Last post, we mentioned a lonely grave. It is in Nebraska. This is a photo. As suggested, it's out in the middle of nowhere. And, the type of cemetery is a common thing in this part of the country. People drive by, at a high rate of speed. The stones sit.
But, this is not entirely wilderness. It is highly productive farm land.
Back east, settlement was dense, in terms of area being covered. Essex country in Massachusetts has no really open areas. That is, everything is identified by one of the communities. Granted, through time the boundaries of those communities changed, say as new ones were defined. But, no place was left untouched by human feet.
Out here, it's wide open. The past century plus, things have been mapped. We have counties that cover the territory. These collect into states. And, given the recent situation (for instance, look at the red/blue map by county), these areas, and their residents, need some attention. You know, the "red" folk love it out here. Americans really ought to know this part of the country better. And, we can use New Englanders as the main thread in order to do this.
As an aside this area is near the Oregon Trail as it wound its way from Gardner, KS to the Platte River. So, this area saw the travelers going by. Lots to tell, there.
Now, the grave is of a descendant of John Porter of Salem. Buried here was Lyman (d 1898) who was born in Wendell, MA (he is also a descendant of John Alden - his offspring, who precipitated the work, is also descendant of old guy Brewster and others). Why, and how, Lyman ended up here is a story that will be told, in part, in the next issue of The Gardner Annals. The story has more appeal in that his children represent a merge of lines from northern and southern New England (that part which we know as Virginia and its neighboring states - see Albion's Seed). This happened post the revolution, however the Virginian folk were from the very early times, to boot. In this case, the joining up was via Kentucky.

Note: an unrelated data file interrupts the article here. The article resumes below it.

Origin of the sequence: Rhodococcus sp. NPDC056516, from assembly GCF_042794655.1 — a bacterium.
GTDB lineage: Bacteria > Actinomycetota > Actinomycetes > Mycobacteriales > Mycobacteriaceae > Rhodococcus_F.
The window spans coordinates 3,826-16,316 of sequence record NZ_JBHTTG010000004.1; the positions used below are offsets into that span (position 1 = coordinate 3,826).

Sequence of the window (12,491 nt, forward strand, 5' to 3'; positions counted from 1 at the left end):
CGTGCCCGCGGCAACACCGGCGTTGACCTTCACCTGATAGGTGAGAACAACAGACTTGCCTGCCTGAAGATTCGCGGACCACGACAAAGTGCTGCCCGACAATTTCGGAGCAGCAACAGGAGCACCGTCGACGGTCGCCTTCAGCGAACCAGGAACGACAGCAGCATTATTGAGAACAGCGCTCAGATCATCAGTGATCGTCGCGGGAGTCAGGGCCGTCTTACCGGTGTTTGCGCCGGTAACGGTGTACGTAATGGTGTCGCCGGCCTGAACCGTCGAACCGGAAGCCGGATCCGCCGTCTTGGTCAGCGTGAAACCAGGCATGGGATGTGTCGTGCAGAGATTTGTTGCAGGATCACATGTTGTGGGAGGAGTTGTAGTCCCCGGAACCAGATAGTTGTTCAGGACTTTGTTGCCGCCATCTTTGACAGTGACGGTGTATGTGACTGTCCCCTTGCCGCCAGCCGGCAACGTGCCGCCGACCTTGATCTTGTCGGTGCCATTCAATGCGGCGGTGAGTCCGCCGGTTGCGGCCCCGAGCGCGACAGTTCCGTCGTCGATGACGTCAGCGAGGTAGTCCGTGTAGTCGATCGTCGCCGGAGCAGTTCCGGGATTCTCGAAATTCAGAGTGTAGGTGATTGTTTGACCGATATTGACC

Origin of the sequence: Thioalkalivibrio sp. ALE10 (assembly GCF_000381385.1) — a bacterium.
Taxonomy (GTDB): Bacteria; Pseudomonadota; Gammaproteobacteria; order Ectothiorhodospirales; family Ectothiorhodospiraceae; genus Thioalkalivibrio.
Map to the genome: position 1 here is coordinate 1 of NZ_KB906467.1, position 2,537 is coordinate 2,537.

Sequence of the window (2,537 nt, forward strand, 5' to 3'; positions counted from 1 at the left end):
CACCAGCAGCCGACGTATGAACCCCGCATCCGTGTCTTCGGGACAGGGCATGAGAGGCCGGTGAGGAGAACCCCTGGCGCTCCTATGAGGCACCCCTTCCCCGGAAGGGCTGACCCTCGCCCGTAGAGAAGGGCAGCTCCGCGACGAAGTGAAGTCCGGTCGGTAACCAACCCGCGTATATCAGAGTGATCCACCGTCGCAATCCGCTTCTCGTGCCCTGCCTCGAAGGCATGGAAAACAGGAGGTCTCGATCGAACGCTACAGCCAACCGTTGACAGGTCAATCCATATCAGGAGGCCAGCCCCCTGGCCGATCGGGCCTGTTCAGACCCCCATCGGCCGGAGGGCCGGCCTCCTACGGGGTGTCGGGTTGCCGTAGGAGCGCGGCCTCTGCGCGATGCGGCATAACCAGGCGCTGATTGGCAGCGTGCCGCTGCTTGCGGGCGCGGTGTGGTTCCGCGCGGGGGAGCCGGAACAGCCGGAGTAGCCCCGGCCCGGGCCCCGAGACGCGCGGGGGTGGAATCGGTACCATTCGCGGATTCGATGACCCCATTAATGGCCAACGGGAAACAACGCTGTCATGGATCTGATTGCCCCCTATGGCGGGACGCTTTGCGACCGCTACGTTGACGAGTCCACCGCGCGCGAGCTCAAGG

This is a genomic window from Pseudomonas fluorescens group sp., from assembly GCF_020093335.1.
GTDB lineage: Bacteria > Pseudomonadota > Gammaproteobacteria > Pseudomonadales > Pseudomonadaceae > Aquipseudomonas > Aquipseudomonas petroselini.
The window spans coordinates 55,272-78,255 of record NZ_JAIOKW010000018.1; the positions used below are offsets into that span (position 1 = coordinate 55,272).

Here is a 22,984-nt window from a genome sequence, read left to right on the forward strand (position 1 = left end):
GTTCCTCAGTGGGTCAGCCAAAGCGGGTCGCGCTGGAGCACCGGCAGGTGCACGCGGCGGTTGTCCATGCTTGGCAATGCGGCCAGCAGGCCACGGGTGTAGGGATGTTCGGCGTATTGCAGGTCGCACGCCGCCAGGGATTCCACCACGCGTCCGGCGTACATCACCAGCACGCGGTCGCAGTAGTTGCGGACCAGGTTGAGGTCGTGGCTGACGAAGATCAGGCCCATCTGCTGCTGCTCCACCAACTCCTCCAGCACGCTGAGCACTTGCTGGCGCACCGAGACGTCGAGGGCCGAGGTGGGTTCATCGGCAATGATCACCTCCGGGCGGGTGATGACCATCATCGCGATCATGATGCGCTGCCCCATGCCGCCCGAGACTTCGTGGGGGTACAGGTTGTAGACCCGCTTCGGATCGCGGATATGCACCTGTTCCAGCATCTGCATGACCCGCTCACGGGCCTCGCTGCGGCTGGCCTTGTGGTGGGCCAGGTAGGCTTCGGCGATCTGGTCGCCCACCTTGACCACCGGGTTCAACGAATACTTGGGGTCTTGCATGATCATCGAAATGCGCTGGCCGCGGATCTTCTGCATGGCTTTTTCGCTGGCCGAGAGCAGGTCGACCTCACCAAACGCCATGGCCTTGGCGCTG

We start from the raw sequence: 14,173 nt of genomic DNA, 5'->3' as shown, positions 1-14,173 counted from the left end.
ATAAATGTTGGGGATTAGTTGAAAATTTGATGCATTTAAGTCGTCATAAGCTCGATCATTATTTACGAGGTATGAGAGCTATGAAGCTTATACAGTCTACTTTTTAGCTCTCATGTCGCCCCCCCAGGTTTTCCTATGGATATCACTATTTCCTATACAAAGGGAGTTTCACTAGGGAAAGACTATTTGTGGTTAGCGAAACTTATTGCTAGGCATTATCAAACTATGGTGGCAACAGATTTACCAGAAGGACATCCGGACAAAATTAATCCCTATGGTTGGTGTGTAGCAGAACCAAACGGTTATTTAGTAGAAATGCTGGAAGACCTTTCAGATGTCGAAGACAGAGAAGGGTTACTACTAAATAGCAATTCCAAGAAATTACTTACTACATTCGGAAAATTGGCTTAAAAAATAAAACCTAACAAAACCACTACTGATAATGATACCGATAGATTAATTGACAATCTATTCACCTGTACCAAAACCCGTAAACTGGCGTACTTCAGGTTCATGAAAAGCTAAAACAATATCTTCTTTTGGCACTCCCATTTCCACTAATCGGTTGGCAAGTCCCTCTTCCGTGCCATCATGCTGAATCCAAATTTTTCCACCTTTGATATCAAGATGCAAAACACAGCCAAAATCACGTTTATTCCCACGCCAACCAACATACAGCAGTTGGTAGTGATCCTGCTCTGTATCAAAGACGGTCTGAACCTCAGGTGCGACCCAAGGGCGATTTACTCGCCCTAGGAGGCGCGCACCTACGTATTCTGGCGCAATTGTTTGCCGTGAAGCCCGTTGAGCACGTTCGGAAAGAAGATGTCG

In terms of the Society, Lyman's ancestor (Joseph) married a daughter of William Hathorne. Joseph's brother married another daughter. These two lines merge in a descendant of Lyman. As well, one of William's sons (Joseph's brother-in-law) married a granddaughter of Thomas Gardner. That couple gave us Nathaniel Hawthorne. Joseph's sister married a granddaughter of Thomas Gardner. Joseph's niece (daughter of his brother) married a grandson of Thomas Gardner. And, this is not the whole shebang. So, you see, all of this relates from the beginning to what we are interested in.
And, that little bit is only one of several other (actually, very many) threads that we can follow.